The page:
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Media inquiries: Please contact Julie Buchanan, julie.buchanan@dcr.virginia.gov, 804-786-2292.

FOR IMMEDIATE RELEASE
Date: April 09, 2013
Contact: Julie Buchanan, Public Relations Specialist, (804) 786-2292, julie.buchanan@dcr.virginia.gov

Virginia Cave Week to feature tours of Frederick County natural area

RICHMOND - Free walking tours of Ogdens Cave Natural Area Preserve in Frederick County are the highlight of Virginia Cave Week this year.

Cave Week, April 21-27, is a special opportunity for Virginians to learn about the world beneath their feet. The week is intended to raise awareness of Virginia's caves - and surrounding limestone habitats known as karst.

Tours of Ogdens Cave are scheduled April 22-24, 4 until 8 p.m. Participants will be able to see the cave's entrance room, pools, inhabitants and an underground segment of Buffalo Marsh Run. Above ground, the tour will feature riparian buffer and prairie restoration projects under way at the natural area.

There are more than 4,000 known caves in Virginia, predominately in the Shenandoah Valley and southwest. Caves provide habitat for rare or threatened species such as bats and cave-adapted invertebrates. In addition, karst supplies water to many communities in Virginia. Most caves are on private property. A few have been converted into popular tourist destinations, or commercial caves.

The 131-acre Ogdens Cave Natural Area Preserve lies on old farmland, just north of Cedar Creek near the intersection of Interstates 66 and 81. Ogdens Cave is the longest cave in known Frederick County with nearly a mile of mapped passages. The cave is home to the state endangered Appalachian springsnail, the thin-necked cave beetle and three species of crustacean. Land around the cave supports habitat for endangered reptiles. Ground-level sinkholes provide recharge to the underlying aquifer, which supplies drinking water to nearby wells and supports Cedar Creek, a tributary of the Shenandoah River. The natural area is owned by the Virginia Department of Conservation and Recreation.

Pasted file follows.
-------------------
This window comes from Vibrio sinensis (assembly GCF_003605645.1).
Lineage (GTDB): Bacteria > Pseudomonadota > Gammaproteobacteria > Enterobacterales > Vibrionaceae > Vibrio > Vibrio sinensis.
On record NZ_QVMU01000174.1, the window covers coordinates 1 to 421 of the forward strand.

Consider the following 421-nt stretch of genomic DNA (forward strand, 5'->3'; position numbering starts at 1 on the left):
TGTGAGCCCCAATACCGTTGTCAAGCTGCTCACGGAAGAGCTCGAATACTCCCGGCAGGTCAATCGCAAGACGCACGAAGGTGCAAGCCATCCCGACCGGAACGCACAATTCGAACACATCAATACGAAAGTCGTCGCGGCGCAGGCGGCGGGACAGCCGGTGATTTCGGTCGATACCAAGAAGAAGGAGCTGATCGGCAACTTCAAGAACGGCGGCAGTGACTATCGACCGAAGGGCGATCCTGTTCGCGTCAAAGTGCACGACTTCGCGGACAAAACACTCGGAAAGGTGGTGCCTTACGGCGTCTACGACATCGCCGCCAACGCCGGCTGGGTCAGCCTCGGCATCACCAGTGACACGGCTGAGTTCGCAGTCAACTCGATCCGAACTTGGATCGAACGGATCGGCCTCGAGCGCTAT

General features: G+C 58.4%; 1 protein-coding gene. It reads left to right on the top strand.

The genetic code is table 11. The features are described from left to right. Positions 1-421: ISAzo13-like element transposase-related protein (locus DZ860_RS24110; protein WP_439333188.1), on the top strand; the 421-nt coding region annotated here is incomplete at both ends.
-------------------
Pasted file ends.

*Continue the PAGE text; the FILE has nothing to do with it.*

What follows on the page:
Long before European settlers arrived, a tall-grass prairie occupied the land, and bison likely roamed the fields. Virginia Department of Conservation and Recreation stewards are working with The Nature Conservancy and state and federal agencies to reconstruct this landscape by planting hardwoods in the stream valley and native warm-season grasses in the upland fields.

Tour details:
Participants can arrive anytime between 4 and 6:30 p.m. Tours will be offered on a continuous basis with each lasting up to two hours. Participants should wear long pants, long-sleeved shirts and footwear suitable for rough terrain. Clothes and footwear are likely to get muddy. A water bottle is recommended. Helmets and flashlights will be provided. Advance registration is not required.

Directions to the natural area: 
Take exit 302 (Middletown) off Interstate 81. Travel northwest a half-mile on Reliance Road to U.S. 11. Turn left and follow U.S. 11 south a half-mile to the stoplight at First Street. Turn right on First Street, and proceed 2 miles before turning left onto Belleview Lane. Travel three-quarters of a mile on Belleview, then turn right on Ogden Lane. Proceed a half-mile to the intersection of Ogden and Rector lanes, which marks the southeastern corner of the natural area.

For more information about the tour, call Wil Orndorff with the Virginia Department of Conservation and Recreation at 540-553-1235.

Virginia Cave Week is sponsored annually by the Virginia Cave Board. The board was established by the General Assembly in 1979 to conserve and protect the state's caves and karstlands and to advocate the wise use of cave-related resources. Board members are appointed by the governor.

Lesson plans, virtual tours and other educational resources about caves and karst are available at www.vacaveweek.com.

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